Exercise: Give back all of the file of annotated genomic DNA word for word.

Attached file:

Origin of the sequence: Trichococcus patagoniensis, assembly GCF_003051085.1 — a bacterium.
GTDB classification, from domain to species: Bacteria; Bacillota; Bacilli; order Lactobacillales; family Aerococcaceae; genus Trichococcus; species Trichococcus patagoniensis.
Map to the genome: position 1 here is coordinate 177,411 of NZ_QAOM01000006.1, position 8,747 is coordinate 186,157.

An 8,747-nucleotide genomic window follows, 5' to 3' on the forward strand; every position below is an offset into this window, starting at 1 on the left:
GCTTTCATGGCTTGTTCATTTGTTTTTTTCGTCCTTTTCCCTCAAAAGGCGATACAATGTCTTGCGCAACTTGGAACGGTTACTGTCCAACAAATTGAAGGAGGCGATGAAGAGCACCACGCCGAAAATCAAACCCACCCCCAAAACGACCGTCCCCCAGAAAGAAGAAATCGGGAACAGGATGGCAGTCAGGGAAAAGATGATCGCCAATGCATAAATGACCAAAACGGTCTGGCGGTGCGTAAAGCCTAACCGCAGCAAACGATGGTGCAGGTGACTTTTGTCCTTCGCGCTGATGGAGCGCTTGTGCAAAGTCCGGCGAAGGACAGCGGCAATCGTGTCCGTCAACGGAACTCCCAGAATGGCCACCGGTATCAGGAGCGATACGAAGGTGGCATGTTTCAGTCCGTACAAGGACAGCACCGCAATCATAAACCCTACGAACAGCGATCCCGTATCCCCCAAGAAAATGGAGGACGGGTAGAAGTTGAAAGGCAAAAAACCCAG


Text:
Origin of the sequence: Trichococcus patagoniensis, assembly GCF_003051085.1 — a bacterium.
GTDB classification, from domain to species: Bacteria; Bacillota; Bacilli; order Lactobacillales; family Aerococcaceae; genus Trichococcus; species Trichococcus patagoniensis.
Map to the genome: position 1 here is coordinate 177,411 of NZ_QAOM01000006.1, position 8,747 is coordinate 186,157.

An 8,747-nucleotide genomic window follows, 5' to 3' on the forward strand; every position below is an offset into this window, starting at 1 on the left:
GCTTTCATGGCTTGTTCATTTGTTTTTTTCGTCCTTTTCCCTCAAAAGGCGATACAATGTCTTGCGCAACTTGGAACGGTTACTGTCCAACAAATTGAAGGAGGCGATGAAGAGCACCACGCCGAAAATCAAACCCACCCCCAAAACGACCGTCCCCCAGAAAGAAGAAATCGGGAACAGGATGGCAGTCAGGGAAAAGATGATCGCCAATGCATAAATGACCAAAACGGTCTGGCGGTGCGTAAAGCCTAACCGCAGCAAACGATGGTGCAGGTGACTTTTGTCCTTCGCGCTGATGGAGCGCTTGTGCAAAGTCCGGCGAAGGACAGCGGCAATCGTGTCCGTCAACGGAACTCCCAGAATGGCCACCGGTATCAGGAGCGATACGAAGGTGGCATGTTTCAGTCCGTACAAGGACAGCACCGCAATCATAAACCCTACGAACAGCGATCCCGTATCCCCCAAGAAAATGGAGGACGGGTAGAAGTTGAAAGGCAAAAAACCCAG